Signing Price or Greinke might put the Angels over the luxury-tax threshold, especially when they must address so many other needs. Both pitchers also are believed to prefer the National League, creating another potential obstacle. But money -- more money -- is the way to make any and all obstacles disappear.
Angels owner Arte Moreno blew it when he signed Josh Hamilton instead of Greinke after the 2012 season. Now would be a good time to correct that mistake.
Burned by the long-term deals they awarded CC Sabathia and Masahiro Tanaka, the Yankees suddenly are wary of major investments in starting pitchers, especially those in their 30s (Tanaka is still only 27). Of course, the Red Sox took the same approach last offseason, and -- surprise! -- they already are on the verge of abandoning it.
The reluctance of the two AL East powers to incur risk is understandable. But other than developing a Luis Severino or trading for an Eduardo Rodriguez, how else can teams access elite pitching? More to the point: What will the Yankees' rotation look like in 2018 if they fail to address it significantly this offseason?
Ivan Nova is a free agent after '16. Tanaka, Nathan Eovaldi and Michael Pineda all can become free agents after '17, Tanaka through an opt-out clause. Sabathia also is likely to be under contract for that long.
Severino looks like a future ace, but the Yankees sure will need somebody to join him. Maybe two somebodies. This is a team that hasn't won a postseason game since 2012. And to repeat: The free-agent class next offseason is awfully thin.
General manager Al Avila has said he wants to add two starters through free agency or trade, but the general perception is that the Tigers are more focused on adding a second-tier type such as Jeff Samardzija or Wei-Yin Chen than Price or Greinke.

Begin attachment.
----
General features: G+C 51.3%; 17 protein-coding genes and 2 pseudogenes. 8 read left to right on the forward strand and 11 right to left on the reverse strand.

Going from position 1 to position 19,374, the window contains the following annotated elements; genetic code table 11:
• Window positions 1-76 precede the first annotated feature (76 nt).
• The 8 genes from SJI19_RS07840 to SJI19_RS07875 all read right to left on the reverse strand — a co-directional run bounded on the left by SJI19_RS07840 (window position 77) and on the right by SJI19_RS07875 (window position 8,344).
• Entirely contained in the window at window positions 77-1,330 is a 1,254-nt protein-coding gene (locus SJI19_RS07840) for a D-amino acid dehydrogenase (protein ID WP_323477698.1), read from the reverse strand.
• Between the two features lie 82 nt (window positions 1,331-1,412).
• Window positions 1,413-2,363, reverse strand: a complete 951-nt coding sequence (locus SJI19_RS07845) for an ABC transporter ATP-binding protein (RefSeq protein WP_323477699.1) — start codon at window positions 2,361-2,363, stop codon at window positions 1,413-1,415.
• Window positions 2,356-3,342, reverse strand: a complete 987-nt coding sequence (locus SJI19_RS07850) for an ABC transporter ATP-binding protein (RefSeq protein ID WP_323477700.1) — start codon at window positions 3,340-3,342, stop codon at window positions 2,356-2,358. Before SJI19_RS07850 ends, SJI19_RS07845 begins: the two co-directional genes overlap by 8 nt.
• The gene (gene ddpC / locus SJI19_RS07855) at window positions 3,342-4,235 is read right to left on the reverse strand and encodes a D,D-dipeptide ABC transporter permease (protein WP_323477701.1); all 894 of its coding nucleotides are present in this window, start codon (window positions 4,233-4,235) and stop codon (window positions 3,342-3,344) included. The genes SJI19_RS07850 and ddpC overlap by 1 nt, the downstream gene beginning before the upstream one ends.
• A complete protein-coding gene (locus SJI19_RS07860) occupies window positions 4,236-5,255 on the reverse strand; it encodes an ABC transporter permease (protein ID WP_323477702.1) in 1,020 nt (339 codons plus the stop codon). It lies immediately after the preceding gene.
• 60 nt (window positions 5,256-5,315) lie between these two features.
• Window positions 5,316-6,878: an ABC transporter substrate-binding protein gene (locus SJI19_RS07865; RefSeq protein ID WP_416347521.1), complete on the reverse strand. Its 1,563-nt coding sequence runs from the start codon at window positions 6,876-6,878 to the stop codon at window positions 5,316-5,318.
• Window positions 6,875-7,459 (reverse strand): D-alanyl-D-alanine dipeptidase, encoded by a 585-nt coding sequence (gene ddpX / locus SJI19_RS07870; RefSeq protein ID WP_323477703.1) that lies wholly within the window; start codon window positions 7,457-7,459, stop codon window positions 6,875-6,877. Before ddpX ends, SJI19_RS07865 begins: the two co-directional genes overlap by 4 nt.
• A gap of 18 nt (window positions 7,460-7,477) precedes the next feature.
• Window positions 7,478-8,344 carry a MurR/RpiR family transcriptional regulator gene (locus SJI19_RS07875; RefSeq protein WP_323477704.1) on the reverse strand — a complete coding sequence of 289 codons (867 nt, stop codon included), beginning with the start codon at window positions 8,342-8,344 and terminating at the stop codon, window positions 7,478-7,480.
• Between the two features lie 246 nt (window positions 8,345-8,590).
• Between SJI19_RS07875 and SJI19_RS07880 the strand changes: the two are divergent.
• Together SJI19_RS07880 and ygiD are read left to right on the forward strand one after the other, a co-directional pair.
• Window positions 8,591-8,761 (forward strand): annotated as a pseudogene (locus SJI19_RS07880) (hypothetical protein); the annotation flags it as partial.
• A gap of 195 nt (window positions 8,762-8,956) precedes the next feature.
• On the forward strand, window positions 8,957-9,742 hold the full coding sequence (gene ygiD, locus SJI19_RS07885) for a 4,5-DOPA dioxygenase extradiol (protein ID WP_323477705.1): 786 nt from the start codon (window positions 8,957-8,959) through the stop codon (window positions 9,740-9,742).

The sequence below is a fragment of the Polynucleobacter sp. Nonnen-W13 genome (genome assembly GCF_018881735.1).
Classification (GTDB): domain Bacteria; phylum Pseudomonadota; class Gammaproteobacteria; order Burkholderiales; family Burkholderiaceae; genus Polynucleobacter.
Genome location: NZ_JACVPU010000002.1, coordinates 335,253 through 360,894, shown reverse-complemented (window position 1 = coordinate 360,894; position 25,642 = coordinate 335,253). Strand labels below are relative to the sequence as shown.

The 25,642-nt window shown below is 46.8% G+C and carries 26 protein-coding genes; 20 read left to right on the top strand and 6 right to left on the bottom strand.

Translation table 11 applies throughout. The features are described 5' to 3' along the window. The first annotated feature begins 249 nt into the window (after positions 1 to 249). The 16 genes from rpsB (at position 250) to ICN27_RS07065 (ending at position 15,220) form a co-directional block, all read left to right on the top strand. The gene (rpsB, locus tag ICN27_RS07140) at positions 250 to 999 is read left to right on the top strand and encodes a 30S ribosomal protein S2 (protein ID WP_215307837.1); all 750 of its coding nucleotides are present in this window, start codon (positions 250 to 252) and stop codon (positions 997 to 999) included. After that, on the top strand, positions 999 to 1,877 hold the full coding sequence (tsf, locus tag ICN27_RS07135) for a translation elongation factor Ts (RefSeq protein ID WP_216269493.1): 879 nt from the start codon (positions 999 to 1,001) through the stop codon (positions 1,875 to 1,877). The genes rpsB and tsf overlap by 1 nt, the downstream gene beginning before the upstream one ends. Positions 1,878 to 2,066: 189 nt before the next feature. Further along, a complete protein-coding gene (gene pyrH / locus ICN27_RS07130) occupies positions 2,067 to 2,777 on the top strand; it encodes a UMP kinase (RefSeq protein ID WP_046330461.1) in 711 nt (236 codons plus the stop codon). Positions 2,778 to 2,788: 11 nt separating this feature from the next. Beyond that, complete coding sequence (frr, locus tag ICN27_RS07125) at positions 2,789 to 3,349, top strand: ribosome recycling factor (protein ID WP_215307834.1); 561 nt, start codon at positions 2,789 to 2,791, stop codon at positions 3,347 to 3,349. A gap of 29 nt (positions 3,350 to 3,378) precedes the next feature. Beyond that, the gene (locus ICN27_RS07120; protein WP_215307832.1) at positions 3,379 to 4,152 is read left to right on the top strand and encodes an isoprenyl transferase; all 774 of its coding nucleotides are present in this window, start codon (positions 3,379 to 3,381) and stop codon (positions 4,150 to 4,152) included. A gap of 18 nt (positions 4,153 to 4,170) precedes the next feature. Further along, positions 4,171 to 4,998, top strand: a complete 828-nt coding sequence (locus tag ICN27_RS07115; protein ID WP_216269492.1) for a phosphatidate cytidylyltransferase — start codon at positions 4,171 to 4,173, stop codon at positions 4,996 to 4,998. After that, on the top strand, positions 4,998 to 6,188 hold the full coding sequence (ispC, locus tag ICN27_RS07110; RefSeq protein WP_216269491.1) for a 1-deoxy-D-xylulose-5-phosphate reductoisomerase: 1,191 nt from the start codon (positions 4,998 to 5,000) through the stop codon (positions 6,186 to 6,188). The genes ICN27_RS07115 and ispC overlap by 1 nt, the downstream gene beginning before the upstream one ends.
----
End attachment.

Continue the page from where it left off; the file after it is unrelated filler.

Samardzija, in particular, would be helpful short term, providing that the Tigers also fixed their bullpen and found a left fielder. But Anibal Sanchez has averaged only 142 innings the past two seasons, leaving Justin Verlander as the team's only trustworthy returning starter.
Verlander is under club control through '20, Sanchez through '18 (though at this rate, the Tigers might not want to exercise his $16 million option for that season). Perhaps a younger starter such as Daniel Norris will develop into a top-of-the-rotation type. But the best way for the Tigers to replicate their rotation strength of recent seasons would be to re-sign Price.
Huh? The team that traded for Cole Hamels only last July?
At first glance, the Rangers' position is less urgent than the team listed above. Still, the defending AL West champions are not exactly secure: Darvish is coming off Tommy John surgery, and under contract for only two more seasons.
As it stands, the Rangers want to add one starter, either by re-signing free agent Yovani Gallardo or by finding someone to replace him. To go bigger, the Rangers probably would need to reallocate their resources, perhaps by trading right fielder Shin-Soo Choo.
I don't expect the Rangers to actually pursue Price or Greinke, not when they're counting on Darvish to re-emerge and Derek Holland and Martin Perez to return healthy and productive. But GM Jon Daniels was pro-active in acquiring Hamels; why not employ the same strategy again?
Price and Greinke make sense not just for the obvious suitors, but also for the not-so-obvious. I'm guessing more teams are in the mix than we know, more than we even imagine.